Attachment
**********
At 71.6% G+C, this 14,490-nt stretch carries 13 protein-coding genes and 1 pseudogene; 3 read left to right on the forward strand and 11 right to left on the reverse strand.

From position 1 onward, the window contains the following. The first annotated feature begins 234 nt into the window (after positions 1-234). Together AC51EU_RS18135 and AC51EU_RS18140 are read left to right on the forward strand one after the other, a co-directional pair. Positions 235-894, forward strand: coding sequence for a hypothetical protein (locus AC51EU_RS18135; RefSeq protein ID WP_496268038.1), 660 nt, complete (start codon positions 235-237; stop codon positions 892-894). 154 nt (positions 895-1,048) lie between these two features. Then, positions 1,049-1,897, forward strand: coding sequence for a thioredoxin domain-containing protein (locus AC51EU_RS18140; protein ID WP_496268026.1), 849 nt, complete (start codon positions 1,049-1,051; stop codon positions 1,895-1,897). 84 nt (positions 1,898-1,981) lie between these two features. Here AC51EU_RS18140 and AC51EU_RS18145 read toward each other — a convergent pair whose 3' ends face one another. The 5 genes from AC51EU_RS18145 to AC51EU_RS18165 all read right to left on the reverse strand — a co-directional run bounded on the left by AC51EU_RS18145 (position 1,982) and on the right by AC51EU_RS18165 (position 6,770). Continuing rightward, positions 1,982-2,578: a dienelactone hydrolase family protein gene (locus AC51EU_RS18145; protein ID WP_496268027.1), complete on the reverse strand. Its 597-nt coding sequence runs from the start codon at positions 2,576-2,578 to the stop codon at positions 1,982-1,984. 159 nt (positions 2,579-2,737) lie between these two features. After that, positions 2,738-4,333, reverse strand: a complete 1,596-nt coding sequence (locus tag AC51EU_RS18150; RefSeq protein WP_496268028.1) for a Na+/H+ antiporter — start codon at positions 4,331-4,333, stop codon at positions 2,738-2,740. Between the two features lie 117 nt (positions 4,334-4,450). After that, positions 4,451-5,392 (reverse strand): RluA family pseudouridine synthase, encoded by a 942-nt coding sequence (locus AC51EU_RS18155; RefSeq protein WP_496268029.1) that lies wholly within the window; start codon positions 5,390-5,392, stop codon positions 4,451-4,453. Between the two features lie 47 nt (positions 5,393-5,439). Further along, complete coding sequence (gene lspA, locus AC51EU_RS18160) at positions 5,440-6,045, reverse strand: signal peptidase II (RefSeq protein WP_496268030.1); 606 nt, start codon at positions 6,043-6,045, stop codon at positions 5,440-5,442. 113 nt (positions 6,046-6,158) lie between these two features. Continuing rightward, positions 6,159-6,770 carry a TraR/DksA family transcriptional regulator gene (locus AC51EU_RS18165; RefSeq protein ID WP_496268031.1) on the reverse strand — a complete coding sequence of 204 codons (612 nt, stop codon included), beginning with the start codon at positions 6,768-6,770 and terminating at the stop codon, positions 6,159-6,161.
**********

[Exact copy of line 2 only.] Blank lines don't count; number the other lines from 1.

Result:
From position 1 onward, the window contains the following. The first annotated feature begins 234 nt into the window (after positions 1-234). Together AC51EU_RS18135 and AC51EU_RS18140 are read left to right on the forward strand one after the other, a co-directional pair. Positions 235-894, forward strand: coding sequence for a hypothetical protein (locus AC51EU_RS18135; RefSeq protein ID WP_496268038.1), 660 nt, complete (start codon positions 235-237; stop codon positions 892-894). 154 nt (positions 895-1,048) lie between these two features. Then, positions 1,049-1,897, forward strand: coding sequence for a thioredoxin domain-containing protein (locus AC51EU_RS18140; protein ID WP_496268026.1), 849 nt, complete (start codon positions 1,049-1,051; stop codon positions 1,895-1,897). 84 nt (positions 1,898-1,981) lie between these two features. Here AC51EU_RS18140 and AC51EU_RS18145 read toward each other — a convergent pair whose 3' ends face one another. The 5 genes from AC51EU_RS18145 to AC51EU_RS18165 all read right to left on the reverse strand — a co-directional run bounded on the left by AC51EU_RS18145 (position 1,982) and on the right by AC51EU_RS18165 (position 6,770). Continuing rightward, positions 1,982-2,578: a dienelactone hydrolase family protein gene (locus AC51EU_RS18145; protein ID WP_496268027.1), complete on the reverse strand. Its 597-nt coding sequence runs from the start codon at positions 2,576-2,578 to the stop codon at positions 1,982-1,984. 159 nt (positions 2,579-2,737) lie between these two features. After that, positions 2,738-4,333, reverse strand: a complete 1,596-nt coding sequence (locus tag AC51EU_RS18150; RefSeq protein WP_496268028.1) for a Na+/H+ antiporter — start codon at positions 4,331-4,333, stop codon at positions 2,738-2,740. Between the two features lie 117 nt (positions 4,334-4,450). After that, positions 4,451-5,392 (reverse strand): RluA family pseudouridine synthase, encoded by a 942-nt coding sequence (locus AC51EU_RS18155; RefSeq protein WP_496268029.1) that lies wholly within the window; start codon positions 5,390-5,392, stop codon positions 4,451-4,453. Between the two features lie 47 nt (positions 5,393-5,439). Further along, complete coding sequence (gene lspA, locus AC51EU_RS18160) at positions 5,440-6,045, reverse strand: signal peptidase II (RefSeq protein WP_496268030.1); 606 nt, start codon at positions 6,043-6,045, stop codon at positions 5,440-5,442. 113 nt (positions 6,046-6,158) lie between these two features. Continuing rightward, positions 6,159-6,770 carry a TraR/DksA family transcriptional regulator gene (locus AC51EU_RS18165; RefSeq protein ID WP_496268031.1) on the reverse strand — a complete coding sequence of 204 codons (612 nt, stop codon included), beginning with the start codon at positions 6,768-6,770 and terminating at the stop codon, positions 6,159-6,161.